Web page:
Capital Issues (II)


NEW DELHI — (Continued from Part I) And so, back to the Couchsurfing. Jayoti, originally from the northeastern Indian state of West Bengal, was happy to meet me at her usual haunt, the Oxford Bookstore near Connaught Place. Like the only other Indian person I’d met on Couchsurfing, she, too, had a background in journalism, and bubbled over with all kinds of fascinating information about her country and its culture. We repaired to a nearby pub — my first Indian pub, which, as I’d discovered, are generally thin on the ground in Delhi — and she continued my education on all things Indian over the din of Pearl Jam records played front to back. (Is anybody else out there weirded out by how Ten is now twenty years old?)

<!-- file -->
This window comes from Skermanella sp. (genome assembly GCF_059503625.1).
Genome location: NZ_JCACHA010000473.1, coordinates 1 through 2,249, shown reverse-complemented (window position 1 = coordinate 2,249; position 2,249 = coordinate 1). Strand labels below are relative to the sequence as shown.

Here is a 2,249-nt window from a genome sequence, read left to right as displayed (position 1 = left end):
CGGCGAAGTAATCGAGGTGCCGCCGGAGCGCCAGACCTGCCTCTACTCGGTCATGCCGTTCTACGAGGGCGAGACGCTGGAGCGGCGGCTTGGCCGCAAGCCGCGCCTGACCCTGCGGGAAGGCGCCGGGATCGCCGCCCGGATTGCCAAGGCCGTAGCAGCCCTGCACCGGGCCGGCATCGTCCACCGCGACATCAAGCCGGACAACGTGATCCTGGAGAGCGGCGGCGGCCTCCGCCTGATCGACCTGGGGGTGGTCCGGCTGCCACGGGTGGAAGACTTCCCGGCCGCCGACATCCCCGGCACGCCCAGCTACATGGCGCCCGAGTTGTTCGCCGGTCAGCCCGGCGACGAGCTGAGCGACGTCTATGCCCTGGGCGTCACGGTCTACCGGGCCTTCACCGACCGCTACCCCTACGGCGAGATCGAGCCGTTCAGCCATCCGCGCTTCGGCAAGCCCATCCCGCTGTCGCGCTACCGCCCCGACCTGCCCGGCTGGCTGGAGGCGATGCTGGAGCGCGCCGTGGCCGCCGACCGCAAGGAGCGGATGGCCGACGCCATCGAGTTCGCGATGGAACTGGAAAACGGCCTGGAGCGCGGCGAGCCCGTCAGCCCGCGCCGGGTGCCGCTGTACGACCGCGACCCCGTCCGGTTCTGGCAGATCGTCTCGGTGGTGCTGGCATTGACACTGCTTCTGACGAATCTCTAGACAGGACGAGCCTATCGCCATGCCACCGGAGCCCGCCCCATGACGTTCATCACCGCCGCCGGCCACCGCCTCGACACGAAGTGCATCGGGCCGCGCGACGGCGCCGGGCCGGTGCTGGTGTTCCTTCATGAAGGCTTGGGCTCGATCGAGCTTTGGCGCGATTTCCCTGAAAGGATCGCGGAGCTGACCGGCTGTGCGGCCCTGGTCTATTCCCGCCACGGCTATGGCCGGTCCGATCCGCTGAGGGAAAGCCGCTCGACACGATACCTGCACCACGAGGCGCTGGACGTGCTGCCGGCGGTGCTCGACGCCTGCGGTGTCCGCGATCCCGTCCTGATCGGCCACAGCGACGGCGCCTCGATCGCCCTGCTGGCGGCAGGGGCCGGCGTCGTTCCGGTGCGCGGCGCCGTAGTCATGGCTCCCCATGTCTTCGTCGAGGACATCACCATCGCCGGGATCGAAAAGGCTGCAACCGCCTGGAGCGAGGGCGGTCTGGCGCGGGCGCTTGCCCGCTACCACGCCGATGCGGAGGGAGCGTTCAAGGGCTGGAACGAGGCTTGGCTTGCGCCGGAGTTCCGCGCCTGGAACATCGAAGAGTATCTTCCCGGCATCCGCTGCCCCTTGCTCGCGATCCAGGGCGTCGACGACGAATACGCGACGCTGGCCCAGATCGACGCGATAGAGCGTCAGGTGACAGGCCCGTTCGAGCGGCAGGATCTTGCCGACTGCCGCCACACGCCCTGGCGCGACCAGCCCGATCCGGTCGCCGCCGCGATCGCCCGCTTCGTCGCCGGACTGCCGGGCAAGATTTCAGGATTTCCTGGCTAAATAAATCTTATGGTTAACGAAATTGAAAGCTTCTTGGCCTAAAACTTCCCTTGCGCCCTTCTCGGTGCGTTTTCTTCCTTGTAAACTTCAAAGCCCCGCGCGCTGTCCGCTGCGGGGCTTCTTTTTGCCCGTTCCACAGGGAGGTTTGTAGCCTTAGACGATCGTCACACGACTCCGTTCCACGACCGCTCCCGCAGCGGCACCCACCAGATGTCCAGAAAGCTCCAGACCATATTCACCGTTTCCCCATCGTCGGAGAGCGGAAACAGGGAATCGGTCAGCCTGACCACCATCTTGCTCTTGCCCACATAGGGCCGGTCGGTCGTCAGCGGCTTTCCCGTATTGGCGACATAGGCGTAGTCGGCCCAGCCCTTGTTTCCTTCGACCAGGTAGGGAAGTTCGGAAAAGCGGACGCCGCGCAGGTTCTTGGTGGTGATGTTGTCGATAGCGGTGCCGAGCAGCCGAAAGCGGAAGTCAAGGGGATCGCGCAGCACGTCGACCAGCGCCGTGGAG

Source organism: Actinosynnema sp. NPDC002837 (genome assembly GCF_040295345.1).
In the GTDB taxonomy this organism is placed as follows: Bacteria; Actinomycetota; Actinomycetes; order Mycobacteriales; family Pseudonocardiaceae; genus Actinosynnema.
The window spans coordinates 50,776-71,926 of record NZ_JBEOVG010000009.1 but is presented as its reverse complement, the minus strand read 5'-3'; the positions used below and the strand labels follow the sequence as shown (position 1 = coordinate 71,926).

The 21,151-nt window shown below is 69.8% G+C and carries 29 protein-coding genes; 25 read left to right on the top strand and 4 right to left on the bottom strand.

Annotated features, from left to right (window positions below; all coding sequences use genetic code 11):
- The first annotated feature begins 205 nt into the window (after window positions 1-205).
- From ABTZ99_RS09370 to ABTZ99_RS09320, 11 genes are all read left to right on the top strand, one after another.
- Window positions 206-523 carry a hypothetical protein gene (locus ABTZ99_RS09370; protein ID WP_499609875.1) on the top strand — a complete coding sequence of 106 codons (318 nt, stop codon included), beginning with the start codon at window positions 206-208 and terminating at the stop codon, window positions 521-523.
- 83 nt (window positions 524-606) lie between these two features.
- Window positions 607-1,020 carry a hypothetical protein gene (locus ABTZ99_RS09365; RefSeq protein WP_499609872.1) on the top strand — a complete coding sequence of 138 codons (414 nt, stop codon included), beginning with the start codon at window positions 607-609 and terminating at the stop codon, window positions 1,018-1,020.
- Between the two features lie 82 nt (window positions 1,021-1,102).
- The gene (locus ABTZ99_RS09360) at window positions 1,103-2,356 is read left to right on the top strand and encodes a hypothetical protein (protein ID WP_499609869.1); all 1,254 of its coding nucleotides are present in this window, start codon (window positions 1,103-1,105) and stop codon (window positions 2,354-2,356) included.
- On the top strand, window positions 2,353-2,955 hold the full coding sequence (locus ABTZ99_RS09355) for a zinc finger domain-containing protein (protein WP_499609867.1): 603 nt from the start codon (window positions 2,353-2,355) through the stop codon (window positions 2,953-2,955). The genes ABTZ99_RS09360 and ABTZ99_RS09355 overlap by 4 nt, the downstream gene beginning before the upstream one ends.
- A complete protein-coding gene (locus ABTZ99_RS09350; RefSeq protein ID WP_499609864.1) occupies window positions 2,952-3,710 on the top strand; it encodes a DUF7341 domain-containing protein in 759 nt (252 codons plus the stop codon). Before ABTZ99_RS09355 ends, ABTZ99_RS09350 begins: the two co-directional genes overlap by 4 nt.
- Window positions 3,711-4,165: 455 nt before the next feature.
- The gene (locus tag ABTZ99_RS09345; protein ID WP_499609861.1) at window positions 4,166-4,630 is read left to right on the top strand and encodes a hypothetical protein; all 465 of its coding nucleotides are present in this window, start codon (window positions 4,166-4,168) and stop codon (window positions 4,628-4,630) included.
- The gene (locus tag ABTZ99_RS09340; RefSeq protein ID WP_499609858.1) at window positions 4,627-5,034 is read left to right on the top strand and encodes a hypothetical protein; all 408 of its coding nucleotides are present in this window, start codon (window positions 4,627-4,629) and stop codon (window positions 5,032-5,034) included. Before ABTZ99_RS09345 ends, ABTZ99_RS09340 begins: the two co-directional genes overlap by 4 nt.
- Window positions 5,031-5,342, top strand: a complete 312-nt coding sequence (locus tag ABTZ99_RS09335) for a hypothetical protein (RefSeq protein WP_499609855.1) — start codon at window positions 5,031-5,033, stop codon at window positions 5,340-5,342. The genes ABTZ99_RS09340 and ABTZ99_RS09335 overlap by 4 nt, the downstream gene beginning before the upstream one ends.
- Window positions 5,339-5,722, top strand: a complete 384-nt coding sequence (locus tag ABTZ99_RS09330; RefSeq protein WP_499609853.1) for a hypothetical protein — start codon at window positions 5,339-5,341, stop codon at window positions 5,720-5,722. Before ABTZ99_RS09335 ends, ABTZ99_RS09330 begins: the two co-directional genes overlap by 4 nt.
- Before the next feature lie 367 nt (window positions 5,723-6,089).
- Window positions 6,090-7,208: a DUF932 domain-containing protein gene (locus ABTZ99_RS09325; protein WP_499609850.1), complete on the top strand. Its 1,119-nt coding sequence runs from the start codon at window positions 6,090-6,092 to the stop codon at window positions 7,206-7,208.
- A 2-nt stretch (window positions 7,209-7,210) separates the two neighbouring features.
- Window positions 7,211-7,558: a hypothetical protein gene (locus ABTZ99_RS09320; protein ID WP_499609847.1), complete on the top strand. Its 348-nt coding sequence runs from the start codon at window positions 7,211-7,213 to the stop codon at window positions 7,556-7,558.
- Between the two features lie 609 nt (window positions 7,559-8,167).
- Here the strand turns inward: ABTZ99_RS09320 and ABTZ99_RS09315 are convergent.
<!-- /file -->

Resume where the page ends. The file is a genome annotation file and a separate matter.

One subject that came up, the persistent popularity of arranged marriages in India, threw me for a loop. We’ve all heard about this Indian custom, of course, and for some reason I filed that away under “quirky throwbacks that surely have no place in the modern world,” but to my surprise it’s alive and well there, especially among the middle class. There’s even a huge matrimonial website employed primarily by mothers and fathers to get their kids hitched. Millions upon millions of unmarried 20- and 30-something Indians are compelled by their parents — busybodies who’ve harnessed cold, dispassionate technology to shortlist potential mates with appropriate linguistic, religious, and economic backgrounds, not to mention compatible castes, blood types, and astrological signs — to show up for businesslike interviews with these presumably ideal specimens. From the sounds of it, the meetings are excruciating, usually kicking off with the would-be husband asking embarrassingly forthright questions of his would-be wife, things like “Do you cook well?” and “What are your goals in life?” Many Indian men and women privately chafe at the indignity of it all and go along with it just to humour their folks, and they resort to increasingly elaborate and hilarious explanations why their most recent introductions just didn’t cut the mustard. What’s remarkable, though, is how there’s no evidence that newfangled boy-meets-girl marriages, which are on the rise in India, are any more successful than the old-fashioned arranged kind.